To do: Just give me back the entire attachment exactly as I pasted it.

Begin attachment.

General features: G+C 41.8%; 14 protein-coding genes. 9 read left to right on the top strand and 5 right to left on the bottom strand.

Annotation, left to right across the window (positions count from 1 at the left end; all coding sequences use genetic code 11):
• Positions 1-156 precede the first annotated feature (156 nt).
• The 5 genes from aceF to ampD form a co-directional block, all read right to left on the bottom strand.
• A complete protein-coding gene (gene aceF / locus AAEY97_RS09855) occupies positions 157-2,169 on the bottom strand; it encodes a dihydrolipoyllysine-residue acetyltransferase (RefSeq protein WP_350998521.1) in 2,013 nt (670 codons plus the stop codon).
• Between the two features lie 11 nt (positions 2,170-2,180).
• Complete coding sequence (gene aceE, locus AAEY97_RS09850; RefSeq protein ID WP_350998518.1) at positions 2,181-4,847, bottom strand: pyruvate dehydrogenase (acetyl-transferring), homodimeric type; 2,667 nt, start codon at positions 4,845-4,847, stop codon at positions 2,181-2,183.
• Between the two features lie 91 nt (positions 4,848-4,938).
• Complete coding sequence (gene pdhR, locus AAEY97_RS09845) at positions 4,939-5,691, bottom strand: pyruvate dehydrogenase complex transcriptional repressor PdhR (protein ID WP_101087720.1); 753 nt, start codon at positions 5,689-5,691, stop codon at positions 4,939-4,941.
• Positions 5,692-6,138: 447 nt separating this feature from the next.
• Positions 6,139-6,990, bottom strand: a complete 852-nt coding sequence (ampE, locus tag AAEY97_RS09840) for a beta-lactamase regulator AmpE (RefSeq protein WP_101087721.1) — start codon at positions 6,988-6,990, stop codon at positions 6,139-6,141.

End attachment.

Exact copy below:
General features: G+C 41.8%; 14 protein-coding genes. 9 read left to right on the top strand and 5 right to left on the bottom strand.

Annotation, left to right across the window (positions count from 1 at the left end; all coding sequences use genetic code 11):
• Positions 1-156 precede the first annotated feature (156 nt).
• The 5 genes from aceF to ampD form a co-directional block, all read right to left on the bottom strand.
• A complete protein-coding gene (gene aceF / locus AAEY97_RS09855) occupies positions 157-2,169 on the bottom strand; it encodes a dihydrolipoyllysine-residue acetyltransferase (RefSeq protein WP_350998521.1) in 2,013 nt (670 codons plus the stop codon).
• Between the two features lie 11 nt (positions 2,170-2,180).
• Complete coding sequence (gene aceE, locus AAEY97_RS09850; RefSeq protein ID WP_350998518.1) at positions 2,181-4,847, bottom strand: pyruvate dehydrogenase (acetyl-transferring), homodimeric type; 2,667 nt, start codon at positions 4,845-4,847, stop codon at positions 2,181-2,183.
• Between the two features lie 91 nt (positions 4,848-4,938).
• Complete coding sequence (gene pdhR, locus AAEY97_RS09845) at positions 4,939-5,691, bottom strand: pyruvate dehydrogenase complex transcriptional repressor PdhR (protein ID WP_101087720.1); 753 nt, start codon at positions 5,689-5,691, stop codon at positions 4,939-4,941.
• Positions 5,692-6,138: 447 nt separating this feature from the next.
• Positions 6,139-6,990, bottom strand: a complete 852-nt coding sequence (ampE, locus tag AAEY97_RS09840) for a beta-lactamase regulator AmpE (RefSeq protein WP_101087721.1) — start codon at positions 6,988-6,990, stop codon at positions 6,139-6,141.